Nuclear Propulsion Neg

Solar CP – Obama Good = NB

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Solar CP – Obama Good = NB

Solar lobby has massive clout – big bucks and staunch public support

Meehan 10 (Chris, writer @ clean energy authority,11/22/10 JPG

To keep that from happening, the American Solar Energy Society (ASES) is building the Rise-Up Solar Nation campaign, which aims to have 1 million members to help influence Congress to pass legislation supporting the solar and renewable industries, which as of 2007, employed 9 million Americans. “The campaign for a solar nation is a bold call to action for our chapters like CRES, the solar advocates everywhere who will become known as the Rise Up campaign,” said Brad Collins, ASES national campaign director and former executive director during a presentation at the Colorado Renewable Energy Society’s monthly meeting on Nov. 18. “The sun rises up every day. It’s time for us to rise up and make this change happen, and we can do this.” The Rise-Up campaign will generate about $500,000 before it really gets underway, Collins said. “We’re going to raise 25 million dollars; we’re going to ask the million solar citizens to each give us 25 dollars,” he said. “You give us 25 bucks, we’ll make this happen. And we’re going to focus on solar energy’s immediate potential to improve the environment, increase energy independence create jobs and make America more competitive—all good things.” The campaign also will fight against misinformation, propagated by the fossil fuel industry, Collins said. According to Collins, the campaign will seek to recreate the successes of the Solar Lobby of the 1980’s. “There were about 60,000 people in the Solar Lobby,” he said. “Members of Congress called the Solar Lobby and asked for advice on rule-making and legislative writing because they knew it was a powerful group. That’s what we need to do. We need to create a powerful movement.” The campaign, he explained, will focus on social change as a means to increase awareness of solar’s benefits. “Here’s the marvelous thing about social change, all you have to do is create the momentum,” he said. “The change agents, the decision makers, the politicians, the spokesmen, the key stakeholders all around will be attracted to that. They will stand proudly in front of that parade and take it for their own. And more power to them. We don’t have to own this. We don’t have to lead it. All we have to do is start it.”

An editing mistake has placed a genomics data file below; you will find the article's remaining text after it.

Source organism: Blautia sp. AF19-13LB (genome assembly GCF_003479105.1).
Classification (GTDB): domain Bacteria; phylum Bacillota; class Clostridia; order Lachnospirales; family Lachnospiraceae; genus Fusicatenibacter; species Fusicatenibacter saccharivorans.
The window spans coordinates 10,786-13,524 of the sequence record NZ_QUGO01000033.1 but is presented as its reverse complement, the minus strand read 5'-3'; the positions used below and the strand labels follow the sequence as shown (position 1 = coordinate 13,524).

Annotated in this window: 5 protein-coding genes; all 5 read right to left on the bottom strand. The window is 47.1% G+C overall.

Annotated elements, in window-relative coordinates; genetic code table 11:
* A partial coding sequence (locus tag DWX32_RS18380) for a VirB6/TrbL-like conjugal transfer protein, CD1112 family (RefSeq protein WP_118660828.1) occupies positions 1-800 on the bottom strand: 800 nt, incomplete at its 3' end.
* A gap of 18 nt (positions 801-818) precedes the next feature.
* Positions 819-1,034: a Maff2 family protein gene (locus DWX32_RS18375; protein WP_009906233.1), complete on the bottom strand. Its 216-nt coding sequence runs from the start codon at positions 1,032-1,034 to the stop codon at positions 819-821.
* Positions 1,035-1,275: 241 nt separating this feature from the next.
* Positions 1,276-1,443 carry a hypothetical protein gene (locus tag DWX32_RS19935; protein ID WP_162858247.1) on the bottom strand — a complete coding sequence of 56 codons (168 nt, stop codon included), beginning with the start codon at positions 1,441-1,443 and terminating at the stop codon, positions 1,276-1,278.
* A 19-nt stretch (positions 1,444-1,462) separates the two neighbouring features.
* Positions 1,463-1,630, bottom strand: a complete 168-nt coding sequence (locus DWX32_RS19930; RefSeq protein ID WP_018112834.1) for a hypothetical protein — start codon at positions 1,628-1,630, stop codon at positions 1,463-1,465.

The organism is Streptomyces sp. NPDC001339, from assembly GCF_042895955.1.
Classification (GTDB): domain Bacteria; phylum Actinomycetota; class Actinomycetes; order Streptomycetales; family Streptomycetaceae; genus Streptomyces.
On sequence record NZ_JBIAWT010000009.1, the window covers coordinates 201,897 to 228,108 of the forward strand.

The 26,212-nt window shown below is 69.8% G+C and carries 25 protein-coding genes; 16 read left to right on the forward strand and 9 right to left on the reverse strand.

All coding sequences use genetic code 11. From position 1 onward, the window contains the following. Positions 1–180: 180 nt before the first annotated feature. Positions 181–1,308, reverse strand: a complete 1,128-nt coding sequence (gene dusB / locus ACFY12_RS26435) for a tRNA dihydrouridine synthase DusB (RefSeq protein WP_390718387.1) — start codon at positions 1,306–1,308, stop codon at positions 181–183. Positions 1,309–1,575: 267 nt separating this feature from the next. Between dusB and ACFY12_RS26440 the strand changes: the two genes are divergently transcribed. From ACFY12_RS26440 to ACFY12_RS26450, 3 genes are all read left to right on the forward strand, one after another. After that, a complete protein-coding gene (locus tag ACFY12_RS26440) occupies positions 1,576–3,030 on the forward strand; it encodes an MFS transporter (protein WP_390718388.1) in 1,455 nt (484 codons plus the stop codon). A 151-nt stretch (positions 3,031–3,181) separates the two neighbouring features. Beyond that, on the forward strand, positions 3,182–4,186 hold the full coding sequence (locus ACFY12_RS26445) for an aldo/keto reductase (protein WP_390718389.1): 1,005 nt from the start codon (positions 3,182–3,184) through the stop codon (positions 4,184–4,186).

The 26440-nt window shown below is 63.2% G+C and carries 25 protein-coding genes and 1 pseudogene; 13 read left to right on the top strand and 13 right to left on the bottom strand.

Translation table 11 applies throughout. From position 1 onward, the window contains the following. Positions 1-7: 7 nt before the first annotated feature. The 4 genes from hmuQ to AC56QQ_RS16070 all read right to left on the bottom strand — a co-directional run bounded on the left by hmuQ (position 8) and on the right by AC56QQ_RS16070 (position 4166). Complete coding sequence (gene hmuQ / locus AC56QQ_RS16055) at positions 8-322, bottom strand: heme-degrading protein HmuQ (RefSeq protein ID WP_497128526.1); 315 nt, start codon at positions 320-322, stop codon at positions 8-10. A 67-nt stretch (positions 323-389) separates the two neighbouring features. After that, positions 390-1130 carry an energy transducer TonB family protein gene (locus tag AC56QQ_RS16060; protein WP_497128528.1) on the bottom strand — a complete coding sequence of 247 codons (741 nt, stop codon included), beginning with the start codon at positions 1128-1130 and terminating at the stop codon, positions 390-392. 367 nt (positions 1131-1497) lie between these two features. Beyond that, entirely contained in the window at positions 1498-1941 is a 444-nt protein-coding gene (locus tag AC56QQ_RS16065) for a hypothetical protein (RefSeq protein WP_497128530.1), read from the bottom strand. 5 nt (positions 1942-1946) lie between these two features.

NSWR is the same as Orion but doesn’t destroy satellites or link to spending
Montgomerie 3 (Ian, professional alternate historian, Dec 31, [] AD: 7-6-11, jam)

In the "radiation-spewing atomic rocket" category, there is the Nuclear Salt Water Rocket. It is a concept for a rocket whose fuel is a solution that undergoes fission. This system would be just as polluting as an Orion rocket, but it would also produce an ISP even higher than that of the Orion design. An ISP of 6700 for an initial low-efficiency design has been projected. Unlike Orion, the NSWR does not generate satellite-frying X-rays or require a ship massing thousands of tons. Except for the ion drive, these systems are presently untested concepts that would require much development... but so would Orion. While Orion was the highest-performing option back in the 50s, by the present day that is not the case.